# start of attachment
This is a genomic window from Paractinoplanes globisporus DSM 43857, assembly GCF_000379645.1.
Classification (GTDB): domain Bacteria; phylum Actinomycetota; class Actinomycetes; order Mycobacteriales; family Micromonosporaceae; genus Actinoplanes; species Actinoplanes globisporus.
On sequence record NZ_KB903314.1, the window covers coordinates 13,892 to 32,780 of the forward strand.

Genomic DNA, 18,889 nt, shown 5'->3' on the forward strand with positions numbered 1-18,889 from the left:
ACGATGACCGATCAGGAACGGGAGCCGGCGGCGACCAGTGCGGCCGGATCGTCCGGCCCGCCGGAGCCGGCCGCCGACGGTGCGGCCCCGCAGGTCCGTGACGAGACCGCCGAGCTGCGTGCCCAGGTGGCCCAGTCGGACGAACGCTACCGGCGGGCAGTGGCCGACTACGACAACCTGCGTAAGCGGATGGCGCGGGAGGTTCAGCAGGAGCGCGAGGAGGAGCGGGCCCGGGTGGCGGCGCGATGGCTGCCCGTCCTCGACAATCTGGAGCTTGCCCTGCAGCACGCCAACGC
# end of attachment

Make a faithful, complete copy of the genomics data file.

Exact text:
This is a genomic window from Paractinoplanes globisporus DSM 43857, assembly GCF_000379645.1.
Classification (GTDB): domain Bacteria; phylum Actinomycetota; class Actinomycetes; order Mycobacteriales; family Micromonosporaceae; genus Actinoplanes; species Actinoplanes globisporus.
On sequence record NZ_KB903314.1, the window covers coordinates 13,892 to 32,780 of the forward strand.

Genomic DNA, 18,889 nt, shown 5'->3' on the forward strand with positions numbered 1-18,889 from the left:
ACGATGACCGATCAGGAACGGGAGCCGGCGGCGACCAGTGCGGCCGGATCGTCCGGCCCGCCGGAGCCGGCCGCCGACGGTGCGGCCCCGCAGGTCCGTGACGAGACCGCCGAGCTGCGTGCCCAGGTGGCCCAGTCGGACGAACGCTACCGGCGGGCAGTGGCCGACTACGACAACCTGCGTAAGCGGATGGCGCGGGAGGTTCAGCAGGAGCGCGAGGAGGAGCGGGCCCGGGTGGCGGCGCGATGGCTGCCCGTCCTCGACAATCTGGAGCTTGCCCTGCAGCACGCCAACGC